daniels again2

NFL scouts can tell good jokes. One of the best ones I’ve heard came last year during the 2012 combine, where a scout came into the building and told a general manager that defensive tackle Mike Daniels of Iowa was too short to play the position because he was a hair over six-foot. Too short to play a position that’s intensely focused on low pad level? Blasphemy!

Daniels is shorter than your typical pro lineman, but that doesn’t mean he’s inferior. He still went in the fourth round last spring to the Packers, who happily plugged him into their rotation and watched him produce. He had two sacks and seven hurries in 14 games as a rookie, and now has four sacks and 10 hurries in 8 games as a sophomore. How’s he proving scouts wrong with all this production? By being short, that’s how.

His lack of height has benefited him because it’s allowed him to play with a natural leverage advantage against taller offensive linemen. He doesn’t have to bend his knees and at his waist as much to play with low pad level and create power; he’s already low and super-charged with power much like a loaded gun. That allows him to focus on getting by with strong technique and surprising athleticism.

The above traits have made him into a quality sub-package defender, primarily responsible for putting pressure on passers roughly 30 snaps per game. It’s an increasingly vital role in the league, especially with a player like Daniels because he’s able to line up all over the formation, including the one and three techniques, and apply pressure.

One of his better sacks this season came in Week 7 against the Cleveland Browns. He was head-up on the right guard on 2nd-and-8 in the second quarter. The Browns had 12 personnel (one back, two tight ends) in the game, suggesting run personnel, but they were passing the ball. That gave Daniels a chance to do what he does best.

When the play began, he took a quick step to his left and then popped up. Typically a defensive lineman would have too tall of pad level when they pop right up, but not Daniels; he was still functioning at an acceptable height.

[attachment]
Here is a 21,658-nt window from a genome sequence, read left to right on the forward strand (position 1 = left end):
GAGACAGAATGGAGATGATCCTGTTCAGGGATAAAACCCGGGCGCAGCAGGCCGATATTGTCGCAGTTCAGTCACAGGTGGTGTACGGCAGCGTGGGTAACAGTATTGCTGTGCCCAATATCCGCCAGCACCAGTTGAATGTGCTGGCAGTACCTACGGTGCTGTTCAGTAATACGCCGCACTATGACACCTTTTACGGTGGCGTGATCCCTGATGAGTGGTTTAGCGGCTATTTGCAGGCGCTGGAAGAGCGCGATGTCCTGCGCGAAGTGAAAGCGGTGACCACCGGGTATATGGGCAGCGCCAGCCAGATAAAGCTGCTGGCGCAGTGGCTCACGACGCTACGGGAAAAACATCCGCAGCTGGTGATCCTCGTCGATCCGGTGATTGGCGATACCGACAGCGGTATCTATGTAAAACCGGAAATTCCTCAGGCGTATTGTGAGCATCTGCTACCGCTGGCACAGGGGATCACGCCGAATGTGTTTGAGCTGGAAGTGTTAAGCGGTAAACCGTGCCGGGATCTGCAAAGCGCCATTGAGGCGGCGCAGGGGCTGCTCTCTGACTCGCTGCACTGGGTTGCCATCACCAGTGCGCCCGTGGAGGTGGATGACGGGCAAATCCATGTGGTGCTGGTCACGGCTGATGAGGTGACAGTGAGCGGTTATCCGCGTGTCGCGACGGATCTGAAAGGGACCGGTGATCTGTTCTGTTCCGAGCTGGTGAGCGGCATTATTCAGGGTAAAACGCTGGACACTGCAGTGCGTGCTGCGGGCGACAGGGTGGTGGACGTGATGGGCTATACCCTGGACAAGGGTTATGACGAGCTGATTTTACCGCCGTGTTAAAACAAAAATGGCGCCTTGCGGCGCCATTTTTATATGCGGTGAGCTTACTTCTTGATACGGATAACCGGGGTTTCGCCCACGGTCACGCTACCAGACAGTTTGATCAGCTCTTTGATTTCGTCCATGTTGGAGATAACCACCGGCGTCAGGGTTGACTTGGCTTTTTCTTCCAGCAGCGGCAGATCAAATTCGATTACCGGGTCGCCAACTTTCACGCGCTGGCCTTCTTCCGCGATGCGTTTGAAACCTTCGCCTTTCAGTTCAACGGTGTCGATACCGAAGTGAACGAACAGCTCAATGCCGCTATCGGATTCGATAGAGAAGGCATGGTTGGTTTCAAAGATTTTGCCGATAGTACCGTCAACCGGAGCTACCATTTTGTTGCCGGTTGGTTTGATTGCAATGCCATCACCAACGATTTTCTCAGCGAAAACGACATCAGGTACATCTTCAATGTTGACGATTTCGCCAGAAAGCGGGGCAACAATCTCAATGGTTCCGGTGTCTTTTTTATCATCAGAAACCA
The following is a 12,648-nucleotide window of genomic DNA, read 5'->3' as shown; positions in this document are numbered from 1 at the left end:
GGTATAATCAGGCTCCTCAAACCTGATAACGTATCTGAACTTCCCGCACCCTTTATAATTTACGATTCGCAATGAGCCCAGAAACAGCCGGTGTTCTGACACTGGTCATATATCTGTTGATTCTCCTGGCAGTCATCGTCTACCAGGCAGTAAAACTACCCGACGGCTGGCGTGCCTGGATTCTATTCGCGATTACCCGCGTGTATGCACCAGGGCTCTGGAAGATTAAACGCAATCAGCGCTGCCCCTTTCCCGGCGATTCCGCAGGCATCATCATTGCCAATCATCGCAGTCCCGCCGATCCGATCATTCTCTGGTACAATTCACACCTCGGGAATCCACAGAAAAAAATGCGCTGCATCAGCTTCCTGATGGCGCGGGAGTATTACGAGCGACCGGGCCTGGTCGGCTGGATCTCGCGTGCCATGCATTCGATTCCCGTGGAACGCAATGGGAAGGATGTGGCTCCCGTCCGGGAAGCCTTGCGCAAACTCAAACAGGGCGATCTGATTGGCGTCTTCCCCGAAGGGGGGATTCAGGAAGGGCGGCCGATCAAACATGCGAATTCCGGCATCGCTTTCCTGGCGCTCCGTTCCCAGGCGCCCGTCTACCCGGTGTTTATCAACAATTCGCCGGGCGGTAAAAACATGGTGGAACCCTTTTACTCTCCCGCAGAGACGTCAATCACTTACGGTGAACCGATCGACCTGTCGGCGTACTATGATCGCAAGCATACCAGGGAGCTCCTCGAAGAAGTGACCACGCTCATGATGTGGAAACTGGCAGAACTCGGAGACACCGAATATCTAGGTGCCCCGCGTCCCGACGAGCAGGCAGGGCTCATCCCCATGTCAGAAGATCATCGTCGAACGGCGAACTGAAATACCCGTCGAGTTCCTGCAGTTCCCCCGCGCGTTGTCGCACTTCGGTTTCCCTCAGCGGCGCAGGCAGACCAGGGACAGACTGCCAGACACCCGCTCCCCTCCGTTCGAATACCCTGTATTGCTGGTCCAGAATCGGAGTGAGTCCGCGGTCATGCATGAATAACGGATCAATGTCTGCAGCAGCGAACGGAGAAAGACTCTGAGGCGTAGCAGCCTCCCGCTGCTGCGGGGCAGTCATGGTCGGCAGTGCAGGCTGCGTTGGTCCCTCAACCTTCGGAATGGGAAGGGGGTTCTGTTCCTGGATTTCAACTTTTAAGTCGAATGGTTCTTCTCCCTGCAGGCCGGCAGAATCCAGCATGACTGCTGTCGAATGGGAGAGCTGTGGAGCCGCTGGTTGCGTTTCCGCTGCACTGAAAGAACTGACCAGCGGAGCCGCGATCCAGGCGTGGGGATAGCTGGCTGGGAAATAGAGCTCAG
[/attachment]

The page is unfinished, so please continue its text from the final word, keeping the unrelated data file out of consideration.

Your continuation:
He then fired straight ahead at the guard, who performed a short kick-slide hoping to get his hands on Daniels before he could start to charge, and popped him in the chest. He kept his feet moving and his arms extended, creating a distance between himself and the guard as he kept his pads down. He used his momentum to grab a hold of the blocker’s jersey with his right arm and propel himself into the near B-gap, bouncing off of the right tackle to keep his balance before closing in on quarterback Brandon Weeden for the sack.

There was little difference from his sack against the Browns and the one he’d register a week later against the Vikings.

It was third down and the Vikings were stuck in their own territory at the 21-yard line. They needed nine yards to pick up a first down, a difficult task with the subpar Christian Ponder and even more difficult with the electric Daniels charging into the pocket. Daniels was at the three-technique, lined up outside of the left guard’s left shoulder.

When the ball was snapped, Daniels barely raised his pads up, instead coming straight-ahead at the guard. A quick comparison of his pad height to his teammates’ showed how true of a leverage advantage he had on others.

Upon contact, Daniels threw his left arm at the blocker to create separation and then used his right arm to grab the blocker as he crossed over into the near A-gap. He avoided a last second block attempt at his feet by the guard and then closed in on Ponder, sacking him and forcing the Vikings to punt.

In the same game, he applied pressure and had nearly another sack. On 3rd-and-9 in the second quarter, Daniels lined up at the three-technique again, resting all his weight on his slender left arm. As the ball was snapped, he came straight after the left guard like he did in the previously described play. This time, however, he wasn’t going to be instantly passing into the A-gap, rather committing to a bull-rush.

His pad level shined at the point of attack, staying low and keeping his back flat as he chopped his feet and walked through the blocker. He pushed into the pocket, collapsing it from within and forcing Ponder to step up and scramble for four yards.

The sacks reinforced that leverage and technique are what defensive line play is all about, which Daniels is able to do very well. Yet he was knocked for being too short in college. It’s another one of the league’s paradoxes that continues to block teams from acquiring quality players. In this case, a defensive lineman, a position that the league needs more quality pass rushers at. The Packers knew that and didn’t hesitate to select the New Jersey-born defender 132 picks into the draft.

With Daniels pressuring and sacking quarterbacks, now offenses are coming up short.